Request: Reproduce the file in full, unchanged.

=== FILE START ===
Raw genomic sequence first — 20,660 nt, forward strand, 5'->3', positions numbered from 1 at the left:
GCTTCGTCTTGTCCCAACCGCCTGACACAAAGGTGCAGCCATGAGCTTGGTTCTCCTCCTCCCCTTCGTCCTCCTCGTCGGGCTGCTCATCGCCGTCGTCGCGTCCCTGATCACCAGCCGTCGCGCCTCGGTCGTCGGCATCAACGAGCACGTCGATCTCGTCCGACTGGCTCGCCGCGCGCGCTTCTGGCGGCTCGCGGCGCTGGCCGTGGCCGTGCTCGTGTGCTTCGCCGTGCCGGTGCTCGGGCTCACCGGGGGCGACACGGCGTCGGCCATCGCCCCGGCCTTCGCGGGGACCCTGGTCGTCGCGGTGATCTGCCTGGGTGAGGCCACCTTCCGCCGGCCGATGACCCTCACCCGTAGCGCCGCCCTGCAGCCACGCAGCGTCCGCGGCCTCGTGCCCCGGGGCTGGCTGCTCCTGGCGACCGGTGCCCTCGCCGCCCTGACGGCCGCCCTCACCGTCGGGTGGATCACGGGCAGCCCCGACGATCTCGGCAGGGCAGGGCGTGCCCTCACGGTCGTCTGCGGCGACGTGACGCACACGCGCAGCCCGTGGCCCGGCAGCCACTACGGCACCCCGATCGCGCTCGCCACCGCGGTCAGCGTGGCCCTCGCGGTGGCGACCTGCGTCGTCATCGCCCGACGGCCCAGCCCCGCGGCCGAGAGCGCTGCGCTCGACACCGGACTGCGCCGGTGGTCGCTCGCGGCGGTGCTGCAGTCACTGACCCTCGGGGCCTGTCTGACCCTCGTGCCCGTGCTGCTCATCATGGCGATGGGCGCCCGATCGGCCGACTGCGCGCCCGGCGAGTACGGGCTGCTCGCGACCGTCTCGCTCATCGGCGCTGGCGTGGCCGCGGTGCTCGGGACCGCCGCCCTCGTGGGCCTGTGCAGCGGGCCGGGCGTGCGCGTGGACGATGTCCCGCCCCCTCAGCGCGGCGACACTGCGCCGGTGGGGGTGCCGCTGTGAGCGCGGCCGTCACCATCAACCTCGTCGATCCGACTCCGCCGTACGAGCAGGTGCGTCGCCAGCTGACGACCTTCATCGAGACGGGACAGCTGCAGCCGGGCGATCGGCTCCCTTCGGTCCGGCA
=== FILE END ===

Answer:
Raw genomic sequence first — 20,660 nt, forward strand, 5'->3', positions numbered from 1 at the left:
GCTTCGTCTTGTCCCAACCGCCTGACACAAAGGTGCAGCCATGAGCTTGGTTCTCCTCCTCCCCTTCGTCCTCCTCGTCGGGCTGCTCATCGCCGTCGTCGCGTCCCTGATCACCAGCCGTCGCGCCTCGGTCGTCGGCATCAACGAGCACGTCGATCTCGTCCGACTGGCTCGCCGCGCGCGCTTCTGGCGGCTCGCGGCGCTGGCCGTGGCCGTGCTCGTGTGCTTCGCCGTGCCGGTGCTCGGGCTCACCGGGGGCGACACGGCGTCGGCCATCGCCCCGGCCTTCGCGGGGACCCTGGTCGTCGCGGTGATCTGCCTGGGTGAGGCCACCTTCCGCCGGCCGATGACCCTCACCCGTAGCGCCGCCCTGCAGCCACGCAGCGTCCGCGGCCTCGTGCCCCGGGGCTGGCTGCTCCTGGCGACCGGTGCCCTCGCCGCCCTGACGGCCGCCCTCACCGTCGGGTGGATCACGGGCAGCCCCGACGATCTCGGCAGGGCAGGGCGTGCCCTCACGGTCGTCTGCGGCGACGTGACGCACACGCGCAGCCCGTGGCCCGGCAGCCACTACGGCACCCCGATCGCGCTCGCCACCGCGGTCAGCGTGGCCCTCGCGGTGGCGACCTGCGTCGTCATCGCCCGACGGCCCAGCCCCGCGGCCGAGAGCGCTGCGCTCGACACCGGACTGCGCCGGTGGTCGCTCGCGGCGGTGCTGCAGTCACTGACCCTCGGGGCCTGTCTGACCCTCGTGCCCGTGCTGCTCATCATGGCGATGGGCGCCCGATCGGCCGACTGCGCGCCCGGCGAGTACGGGCTGCTCGCGACCGTCTCGCTCATCGGCGCTGGCGTGGCCGCGGTGCTCGGGACCGCCGCCCTCGTGGGCCTGTGCAGCGGGCCGGGCGTGCGCGTGGACGATGTCCCGCCCCCTCAGCGCGGCGACACTGCGCCGGTGGGGGTGCCGCTGTGAGCGCGGCCGTCACCATCAACCTCGTCGATCCGACTCCGCCGTACGAGCAGGTGCGTCGCCAGCTGACGACCTTCATCGAGACGGGACAGCTGCAGCCGGGCGATCGGCTCCCTTCGGTCCGGCA